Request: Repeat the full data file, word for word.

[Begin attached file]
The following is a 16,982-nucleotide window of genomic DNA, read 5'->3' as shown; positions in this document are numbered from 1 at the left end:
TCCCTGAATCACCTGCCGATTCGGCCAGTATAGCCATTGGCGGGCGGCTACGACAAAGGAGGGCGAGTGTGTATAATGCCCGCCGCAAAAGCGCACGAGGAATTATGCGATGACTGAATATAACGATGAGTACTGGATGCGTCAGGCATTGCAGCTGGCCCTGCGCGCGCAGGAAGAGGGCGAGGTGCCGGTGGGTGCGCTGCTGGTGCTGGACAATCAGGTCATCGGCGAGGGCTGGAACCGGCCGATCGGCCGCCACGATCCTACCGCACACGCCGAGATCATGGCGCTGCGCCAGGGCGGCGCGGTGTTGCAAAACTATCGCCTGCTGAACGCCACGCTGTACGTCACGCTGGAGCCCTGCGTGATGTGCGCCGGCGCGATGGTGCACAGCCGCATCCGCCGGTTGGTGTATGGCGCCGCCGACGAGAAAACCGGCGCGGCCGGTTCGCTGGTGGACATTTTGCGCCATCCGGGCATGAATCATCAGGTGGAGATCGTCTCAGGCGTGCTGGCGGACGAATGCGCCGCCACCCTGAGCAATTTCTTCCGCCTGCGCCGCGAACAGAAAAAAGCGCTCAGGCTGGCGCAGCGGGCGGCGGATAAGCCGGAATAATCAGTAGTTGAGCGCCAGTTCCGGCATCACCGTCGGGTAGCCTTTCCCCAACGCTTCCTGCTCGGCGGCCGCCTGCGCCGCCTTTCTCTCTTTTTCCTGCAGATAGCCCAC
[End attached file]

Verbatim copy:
The following is a 16,982-nucleotide window of genomic DNA, read 5'->3' as shown; positions in this document are numbered from 1 at the left end:
TCCCTGAATCACCTGCCGATTCGGCCAGTATAGCCATTGGCGGGCGGCTACGACAAAGGAGGGCGAGTGTGTATAATGCCCGCCGCAAAAGCGCACGAGGAATTATGCGATGACTGAATATAACGATGAGTACTGGATGCGTCAGGCATTGCAGCTGGCCCTGCGCGCGCAGGAAGAGGGCGAGGTGCCGGTGGGTGCGCTGCTGGTGCTGGACAATCAGGTCATCGGCGAGGGCTGGAACCGGCCGATCGGCCGCCACGATCCTACCGCACACGCCGAGATCATGGCGCTGCGCCAGGGCGGCGCGGTGTTGCAAAACTATCGCCTGCTGAACGCCACGCTGTACGTCACGCTGGAGCCCTGCGTGATGTGCGCCGGCGCGATGGTGCACAGCCGCATCCGCCGGTTGGTGTATGGCGCCGCCGACGAGAAAACCGGCGCGGCCGGTTCGCTGGTGGACATTTTGCGCCATCCGGGCATGAATCATCAGGTGGAGATCGTCTCAGGCGTGCTGGCGGACGAATGCGCCGCCACCCTGAGCAATTTCTTCCGCCTGCGCCGCGAACAGAAAAAAGCGCTCAGGCTGGCGCAGCGGGCGGCGGATAAGCCGGAATAATCAGTAGTTGAGCGCCAGTTCCGGCATCACCGTCGGGTAGCCTTTCCCCAACGCTTCCTGCTCGGCGGCCGCCTGCGCCGCCTTTCTCTCTTTTTCCTGCAGATAGCCCAC